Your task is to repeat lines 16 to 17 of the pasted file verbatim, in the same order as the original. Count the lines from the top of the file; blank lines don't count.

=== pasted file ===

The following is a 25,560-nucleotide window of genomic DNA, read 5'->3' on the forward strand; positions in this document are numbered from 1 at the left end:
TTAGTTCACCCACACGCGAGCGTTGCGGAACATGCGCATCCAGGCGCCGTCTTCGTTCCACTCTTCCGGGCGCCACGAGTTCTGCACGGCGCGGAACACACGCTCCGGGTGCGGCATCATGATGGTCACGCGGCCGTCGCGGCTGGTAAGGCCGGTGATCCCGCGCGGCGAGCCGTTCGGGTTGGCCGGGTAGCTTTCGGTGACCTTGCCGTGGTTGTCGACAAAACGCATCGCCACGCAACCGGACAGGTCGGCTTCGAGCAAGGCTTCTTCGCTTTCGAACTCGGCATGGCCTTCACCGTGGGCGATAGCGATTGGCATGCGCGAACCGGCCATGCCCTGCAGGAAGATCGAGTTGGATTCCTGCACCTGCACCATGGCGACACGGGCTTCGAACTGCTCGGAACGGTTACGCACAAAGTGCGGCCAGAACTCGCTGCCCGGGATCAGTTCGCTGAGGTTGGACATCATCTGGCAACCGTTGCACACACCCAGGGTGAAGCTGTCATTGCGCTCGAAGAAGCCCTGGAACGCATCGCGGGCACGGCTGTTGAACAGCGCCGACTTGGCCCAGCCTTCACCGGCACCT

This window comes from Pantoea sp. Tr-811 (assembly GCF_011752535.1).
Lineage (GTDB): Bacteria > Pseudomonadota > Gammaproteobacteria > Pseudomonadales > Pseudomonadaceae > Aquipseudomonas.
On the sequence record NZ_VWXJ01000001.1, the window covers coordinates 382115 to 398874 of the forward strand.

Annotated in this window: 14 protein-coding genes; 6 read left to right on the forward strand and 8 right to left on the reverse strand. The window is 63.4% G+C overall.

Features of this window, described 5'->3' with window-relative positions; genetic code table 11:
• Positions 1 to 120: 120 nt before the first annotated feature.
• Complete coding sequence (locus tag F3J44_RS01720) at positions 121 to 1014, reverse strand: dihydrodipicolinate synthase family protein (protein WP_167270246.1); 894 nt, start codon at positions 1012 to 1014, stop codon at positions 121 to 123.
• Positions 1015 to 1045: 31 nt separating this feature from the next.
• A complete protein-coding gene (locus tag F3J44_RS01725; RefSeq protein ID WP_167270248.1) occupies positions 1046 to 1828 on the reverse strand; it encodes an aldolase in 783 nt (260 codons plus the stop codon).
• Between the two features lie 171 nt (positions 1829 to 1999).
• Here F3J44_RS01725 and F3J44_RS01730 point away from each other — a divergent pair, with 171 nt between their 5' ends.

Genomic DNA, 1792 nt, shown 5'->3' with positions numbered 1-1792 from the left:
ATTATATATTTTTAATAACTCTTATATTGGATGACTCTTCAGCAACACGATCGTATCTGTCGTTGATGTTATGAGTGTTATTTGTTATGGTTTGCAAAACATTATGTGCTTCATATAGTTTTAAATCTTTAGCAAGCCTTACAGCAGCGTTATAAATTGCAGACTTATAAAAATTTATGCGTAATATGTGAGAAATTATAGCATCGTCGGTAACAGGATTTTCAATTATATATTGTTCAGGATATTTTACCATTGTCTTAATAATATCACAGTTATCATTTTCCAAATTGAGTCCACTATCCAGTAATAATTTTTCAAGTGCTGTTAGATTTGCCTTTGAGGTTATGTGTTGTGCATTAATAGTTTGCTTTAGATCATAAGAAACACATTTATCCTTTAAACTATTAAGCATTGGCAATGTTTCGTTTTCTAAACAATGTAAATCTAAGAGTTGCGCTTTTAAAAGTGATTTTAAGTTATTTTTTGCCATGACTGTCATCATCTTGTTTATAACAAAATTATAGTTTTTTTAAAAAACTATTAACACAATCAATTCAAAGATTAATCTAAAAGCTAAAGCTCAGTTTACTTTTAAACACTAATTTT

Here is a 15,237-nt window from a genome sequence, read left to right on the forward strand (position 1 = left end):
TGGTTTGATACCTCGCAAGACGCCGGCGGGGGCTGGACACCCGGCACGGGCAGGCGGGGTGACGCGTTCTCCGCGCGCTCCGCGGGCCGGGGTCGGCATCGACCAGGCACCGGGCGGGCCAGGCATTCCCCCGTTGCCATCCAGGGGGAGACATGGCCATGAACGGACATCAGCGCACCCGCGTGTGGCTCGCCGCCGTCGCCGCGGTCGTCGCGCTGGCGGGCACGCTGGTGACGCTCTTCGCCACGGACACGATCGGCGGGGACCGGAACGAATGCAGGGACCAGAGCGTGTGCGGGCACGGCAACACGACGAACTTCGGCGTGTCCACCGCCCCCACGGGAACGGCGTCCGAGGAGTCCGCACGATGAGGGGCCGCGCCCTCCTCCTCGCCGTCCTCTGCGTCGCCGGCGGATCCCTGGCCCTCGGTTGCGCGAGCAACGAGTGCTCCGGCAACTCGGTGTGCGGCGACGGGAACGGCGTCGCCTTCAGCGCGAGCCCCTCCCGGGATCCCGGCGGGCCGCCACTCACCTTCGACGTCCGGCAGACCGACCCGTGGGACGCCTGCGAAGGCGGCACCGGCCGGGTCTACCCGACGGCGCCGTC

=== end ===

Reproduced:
Here is a 15,237-nt window from a genome sequence, read left to right on the forward strand (position 1 = left end):
TGGTTTGATACCTCGCAAGACGCCGGCGGGGGCTGGACACCCGGCACGGGCAGGCGGGGTGACGCGTTCTCCGCGCGCTCCGCGGGCCGGGGTCGGCATCGACCAGGCACCGGGCGGGCCAGGCATTCCCCCGTTGCCATCCAGGGGGAGACATGGCCATGAACGGACATCAGCGCACCCGCGTGTGGCTCGCCGCCGTCGCCGCGGTCGTCGCGCTGGCGGGCACGCTGGTGACGCTCTTCGCCACGGACACGATCGGCGGGGACCGGAACGAATGCAGGGACCAGAGCGTGTGCGGGCACGGCAACACGACGAACTTCGGCGTGTCCACCGCCCCCACGGGAACGGCGTCCGAGGAGTCCGCACGATGAGGGGCCGCGCCCTCCTCCTCGCCGTCCTCTGCGTCGCCGGCGGATCCCTGGCCCTCGGTTGCGCGAGCAACGAGTGCTCCGGCAACTCGGTGTGCGGCGACGGGAACGGCGTCGCCTTCAGCGCGAGCCCCTCCCGGGATCCCGGCGGGCCGCCACTCACCTTCGACGTCCGGCAGACCGACCCGTGGGACGCCTGCGAAGGCGGCACCGGCCGGGTCTACCCGACGGCGCCGTC